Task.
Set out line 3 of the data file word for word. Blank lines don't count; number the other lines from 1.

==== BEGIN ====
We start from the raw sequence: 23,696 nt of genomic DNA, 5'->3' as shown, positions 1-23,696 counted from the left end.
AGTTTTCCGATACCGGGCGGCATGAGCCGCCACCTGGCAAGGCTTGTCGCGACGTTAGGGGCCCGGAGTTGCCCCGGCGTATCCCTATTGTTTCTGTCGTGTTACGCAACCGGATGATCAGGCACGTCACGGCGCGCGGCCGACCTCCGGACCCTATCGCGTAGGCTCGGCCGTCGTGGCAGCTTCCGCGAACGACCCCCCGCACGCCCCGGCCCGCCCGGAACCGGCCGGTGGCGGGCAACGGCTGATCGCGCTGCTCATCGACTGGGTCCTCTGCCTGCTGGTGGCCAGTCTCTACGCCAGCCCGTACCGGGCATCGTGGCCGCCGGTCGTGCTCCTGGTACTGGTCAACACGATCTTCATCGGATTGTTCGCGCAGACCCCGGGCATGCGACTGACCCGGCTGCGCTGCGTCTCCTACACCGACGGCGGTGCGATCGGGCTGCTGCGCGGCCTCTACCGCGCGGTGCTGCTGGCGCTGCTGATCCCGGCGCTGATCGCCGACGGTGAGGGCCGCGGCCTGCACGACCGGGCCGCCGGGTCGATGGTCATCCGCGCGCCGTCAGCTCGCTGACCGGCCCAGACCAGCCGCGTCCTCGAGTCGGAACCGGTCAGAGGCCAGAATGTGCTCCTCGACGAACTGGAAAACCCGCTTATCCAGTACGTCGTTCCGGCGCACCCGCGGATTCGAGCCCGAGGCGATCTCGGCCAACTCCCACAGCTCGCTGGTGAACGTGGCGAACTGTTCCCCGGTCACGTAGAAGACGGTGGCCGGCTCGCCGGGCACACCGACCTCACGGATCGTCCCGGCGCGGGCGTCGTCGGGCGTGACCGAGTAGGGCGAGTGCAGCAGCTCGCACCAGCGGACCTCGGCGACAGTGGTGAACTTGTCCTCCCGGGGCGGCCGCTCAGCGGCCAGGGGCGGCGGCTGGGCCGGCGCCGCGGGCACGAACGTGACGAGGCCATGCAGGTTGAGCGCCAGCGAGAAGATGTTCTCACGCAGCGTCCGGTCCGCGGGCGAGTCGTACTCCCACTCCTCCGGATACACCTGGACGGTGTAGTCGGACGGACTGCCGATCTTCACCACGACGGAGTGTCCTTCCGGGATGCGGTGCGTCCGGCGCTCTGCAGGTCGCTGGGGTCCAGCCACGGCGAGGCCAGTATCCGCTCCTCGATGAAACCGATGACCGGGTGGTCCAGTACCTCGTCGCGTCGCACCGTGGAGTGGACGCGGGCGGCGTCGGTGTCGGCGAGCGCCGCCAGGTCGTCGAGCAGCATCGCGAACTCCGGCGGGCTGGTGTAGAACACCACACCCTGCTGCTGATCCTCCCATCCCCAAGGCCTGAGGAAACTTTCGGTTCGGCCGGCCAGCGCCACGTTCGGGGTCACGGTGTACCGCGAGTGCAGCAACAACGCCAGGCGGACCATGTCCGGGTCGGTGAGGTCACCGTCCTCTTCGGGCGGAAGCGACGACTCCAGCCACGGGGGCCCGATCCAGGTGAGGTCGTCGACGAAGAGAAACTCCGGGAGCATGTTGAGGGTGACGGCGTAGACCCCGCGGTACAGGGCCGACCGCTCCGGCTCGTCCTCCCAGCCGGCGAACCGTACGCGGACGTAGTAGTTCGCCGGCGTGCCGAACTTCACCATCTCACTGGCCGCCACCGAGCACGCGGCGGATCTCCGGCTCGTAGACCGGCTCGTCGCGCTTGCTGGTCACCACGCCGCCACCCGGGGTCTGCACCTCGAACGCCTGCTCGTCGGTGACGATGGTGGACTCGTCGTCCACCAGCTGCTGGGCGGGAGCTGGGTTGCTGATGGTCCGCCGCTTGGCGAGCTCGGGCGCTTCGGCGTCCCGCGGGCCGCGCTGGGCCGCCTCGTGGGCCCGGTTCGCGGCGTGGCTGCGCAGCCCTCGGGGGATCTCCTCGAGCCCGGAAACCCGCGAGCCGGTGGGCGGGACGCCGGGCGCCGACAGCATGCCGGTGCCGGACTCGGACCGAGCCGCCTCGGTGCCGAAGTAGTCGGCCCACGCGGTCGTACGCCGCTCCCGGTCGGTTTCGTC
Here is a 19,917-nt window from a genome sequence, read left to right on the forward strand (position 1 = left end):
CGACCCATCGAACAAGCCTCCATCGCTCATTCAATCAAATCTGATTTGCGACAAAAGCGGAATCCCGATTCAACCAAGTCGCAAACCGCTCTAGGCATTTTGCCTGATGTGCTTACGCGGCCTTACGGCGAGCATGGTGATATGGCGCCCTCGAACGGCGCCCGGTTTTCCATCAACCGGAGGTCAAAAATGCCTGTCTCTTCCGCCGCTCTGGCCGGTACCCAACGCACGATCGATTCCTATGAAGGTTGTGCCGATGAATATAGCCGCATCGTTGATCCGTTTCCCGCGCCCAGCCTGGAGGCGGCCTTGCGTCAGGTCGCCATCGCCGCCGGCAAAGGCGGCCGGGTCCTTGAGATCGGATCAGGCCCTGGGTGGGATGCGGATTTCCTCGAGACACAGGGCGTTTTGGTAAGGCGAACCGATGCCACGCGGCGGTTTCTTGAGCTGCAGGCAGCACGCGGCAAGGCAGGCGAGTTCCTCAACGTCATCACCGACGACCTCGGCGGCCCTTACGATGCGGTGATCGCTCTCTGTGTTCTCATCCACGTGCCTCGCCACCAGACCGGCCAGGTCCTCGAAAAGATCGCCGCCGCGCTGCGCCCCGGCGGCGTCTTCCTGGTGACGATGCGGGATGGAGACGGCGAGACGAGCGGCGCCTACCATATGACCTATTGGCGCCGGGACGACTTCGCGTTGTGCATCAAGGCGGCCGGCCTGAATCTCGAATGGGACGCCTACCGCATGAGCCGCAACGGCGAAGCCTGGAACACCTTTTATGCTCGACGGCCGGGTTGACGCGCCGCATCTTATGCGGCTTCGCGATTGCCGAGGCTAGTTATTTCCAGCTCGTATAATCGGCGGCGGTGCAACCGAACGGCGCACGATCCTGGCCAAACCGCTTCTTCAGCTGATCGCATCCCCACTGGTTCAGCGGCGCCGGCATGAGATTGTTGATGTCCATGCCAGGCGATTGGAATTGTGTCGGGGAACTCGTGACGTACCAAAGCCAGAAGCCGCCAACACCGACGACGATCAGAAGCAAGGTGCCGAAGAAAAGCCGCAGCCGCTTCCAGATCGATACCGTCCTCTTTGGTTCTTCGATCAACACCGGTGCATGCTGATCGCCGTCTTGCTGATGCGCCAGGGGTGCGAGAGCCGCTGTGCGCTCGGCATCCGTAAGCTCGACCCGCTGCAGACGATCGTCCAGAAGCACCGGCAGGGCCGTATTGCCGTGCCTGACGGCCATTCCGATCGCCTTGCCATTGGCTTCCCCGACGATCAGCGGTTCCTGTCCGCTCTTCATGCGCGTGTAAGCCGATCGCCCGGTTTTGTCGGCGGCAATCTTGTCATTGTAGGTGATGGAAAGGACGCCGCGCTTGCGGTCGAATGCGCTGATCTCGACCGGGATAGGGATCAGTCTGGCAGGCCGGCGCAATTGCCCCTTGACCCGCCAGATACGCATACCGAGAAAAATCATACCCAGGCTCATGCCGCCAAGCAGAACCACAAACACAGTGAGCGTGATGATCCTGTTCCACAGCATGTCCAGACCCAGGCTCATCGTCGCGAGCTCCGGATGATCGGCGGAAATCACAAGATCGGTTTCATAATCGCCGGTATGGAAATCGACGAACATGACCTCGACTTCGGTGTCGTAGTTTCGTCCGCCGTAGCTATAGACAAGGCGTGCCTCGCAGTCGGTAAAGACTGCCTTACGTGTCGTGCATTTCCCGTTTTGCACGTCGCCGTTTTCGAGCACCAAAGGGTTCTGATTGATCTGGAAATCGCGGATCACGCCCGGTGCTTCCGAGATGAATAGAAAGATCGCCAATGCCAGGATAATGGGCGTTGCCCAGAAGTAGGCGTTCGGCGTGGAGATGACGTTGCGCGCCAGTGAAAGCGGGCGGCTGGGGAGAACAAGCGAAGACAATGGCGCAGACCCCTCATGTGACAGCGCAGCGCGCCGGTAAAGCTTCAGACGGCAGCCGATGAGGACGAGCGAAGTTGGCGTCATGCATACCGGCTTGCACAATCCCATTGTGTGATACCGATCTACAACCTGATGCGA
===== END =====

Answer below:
Here is a 19,917-nt window from a genome sequence, read left to right on the forward strand (position 1 = left end):